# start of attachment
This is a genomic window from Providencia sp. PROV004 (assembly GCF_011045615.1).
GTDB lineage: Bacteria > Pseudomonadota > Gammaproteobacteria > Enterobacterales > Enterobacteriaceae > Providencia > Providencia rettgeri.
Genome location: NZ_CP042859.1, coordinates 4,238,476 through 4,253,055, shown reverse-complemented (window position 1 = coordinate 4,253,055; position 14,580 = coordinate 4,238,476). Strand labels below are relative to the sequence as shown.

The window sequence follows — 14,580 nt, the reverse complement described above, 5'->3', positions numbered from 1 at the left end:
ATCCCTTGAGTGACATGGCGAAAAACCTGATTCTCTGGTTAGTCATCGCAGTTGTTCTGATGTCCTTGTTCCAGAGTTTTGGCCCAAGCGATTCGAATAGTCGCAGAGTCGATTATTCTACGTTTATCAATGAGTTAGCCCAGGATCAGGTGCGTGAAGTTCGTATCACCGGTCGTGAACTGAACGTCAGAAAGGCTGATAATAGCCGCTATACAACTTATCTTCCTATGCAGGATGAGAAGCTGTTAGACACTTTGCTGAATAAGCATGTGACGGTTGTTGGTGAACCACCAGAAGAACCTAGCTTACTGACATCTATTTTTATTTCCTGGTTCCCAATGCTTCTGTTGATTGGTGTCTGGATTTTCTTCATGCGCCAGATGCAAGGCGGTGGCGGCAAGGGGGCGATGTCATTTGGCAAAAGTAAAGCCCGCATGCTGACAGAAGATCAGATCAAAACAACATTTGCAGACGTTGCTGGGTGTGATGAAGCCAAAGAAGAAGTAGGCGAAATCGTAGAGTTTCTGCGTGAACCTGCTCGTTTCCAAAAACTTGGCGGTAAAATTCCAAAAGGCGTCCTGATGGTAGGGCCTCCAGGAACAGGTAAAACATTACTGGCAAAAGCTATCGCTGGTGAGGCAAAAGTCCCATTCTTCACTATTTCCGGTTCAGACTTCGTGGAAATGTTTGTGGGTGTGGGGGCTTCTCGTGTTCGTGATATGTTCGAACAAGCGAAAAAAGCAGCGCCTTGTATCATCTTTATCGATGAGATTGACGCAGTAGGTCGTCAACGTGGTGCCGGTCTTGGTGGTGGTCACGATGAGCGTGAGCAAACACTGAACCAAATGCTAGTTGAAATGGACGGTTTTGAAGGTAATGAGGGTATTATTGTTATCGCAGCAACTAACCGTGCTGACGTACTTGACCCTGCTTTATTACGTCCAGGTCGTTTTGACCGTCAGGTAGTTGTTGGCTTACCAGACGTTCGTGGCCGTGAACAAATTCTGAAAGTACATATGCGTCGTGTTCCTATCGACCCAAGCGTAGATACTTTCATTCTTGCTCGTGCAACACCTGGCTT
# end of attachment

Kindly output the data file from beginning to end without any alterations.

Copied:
This is a genomic window from Providencia sp. PROV004 (assembly GCF_011045615.1).
GTDB lineage: Bacteria > Pseudomonadota > Gammaproteobacteria > Enterobacterales > Enterobacteriaceae > Providencia > Providencia rettgeri.
Genome location: NZ_CP042859.1, coordinates 4,238,476 through 4,253,055, shown reverse-complemented (window position 1 = coordinate 4,253,055; position 14,580 = coordinate 4,238,476). Strand labels below are relative to the sequence as shown.

The window sequence follows — 14,580 nt, the reverse complement described above, 5'->3', positions numbered from 1 at the left end:
ATCCCTTGAGTGACATGGCGAAAAACCTGATTCTCTGGTTAGTCATCGCAGTTGTTCTGATGTCCTTGTTCCAGAGTTTTGGCCCAAGCGATTCGAATAGTCGCAGAGTCGATTATTCTACGTTTATCAATGAGTTAGCCCAGGATCAGGTGCGTGAAGTTCGTATCACCGGTCGTGAACTGAACGTCAGAAAGGCTGATAATAGCCGCTATACAACTTATCTTCCTATGCAGGATGAGAAGCTGTTAGACACTTTGCTGAATAAGCATGTGACGGTTGTTGGTGAACCACCAGAAGAACCTAGCTTACTGACATCTATTTTTATTTCCTGGTTCCCAATGCTTCTGTTGATTGGTGTCTGGATTTTCTTCATGCGCCAGATGCAAGGCGGTGGCGGCAAGGGGGCGATGTCATTTGGCAAAAGTAAAGCCCGCATGCTGACAGAAGATCAGATCAAAACAACATTTGCAGACGTTGCTGGGTGTGATGAAGCCAAAGAAGAAGTAGGCGAAATCGTAGAGTTTCTGCGTGAACCTGCTCGTTTCCAAAAACTTGGCGGTAAAATTCCAAAAGGCGTCCTGATGGTAGGGCCTCCAGGAACAGGTAAAACATTACTGGCAAAAGCTATCGCTGGTGAGGCAAAAGTCCCATTCTTCACTATTTCCGGTTCAGACTTCGTGGAAATGTTTGTGGGTGTGGGGGCTTCTCGTGTTCGTGATATGTTCGAACAAGCGAAAAAAGCAGCGCCTTGTATCATCTTTATCGATGAGATTGACGCAGTAGGTCGTCAACGTGGTGCCGGTCTTGGTGGTGGTCACGATGAGCGTGAGCAAACACTGAACCAAATGCTAGTTGAAATGGACGGTTTTGAAGGTAATGAGGGTATTATTGTTATCGCAGCAACTAACCGTGCTGACGTACTTGACCCTGCTTTATTACGTCCAGGTCGTTTTGACCGTCAGGTAGTTGTTGGCTTACCAGACGTTCGTGGCCGTGAACAAATTCTGAAAGTACATATGCGTCGTGTTCCTATCGACCCAAGCGTAGATACTTTCATTCTTGCTCGTGCAACACCTGGCTT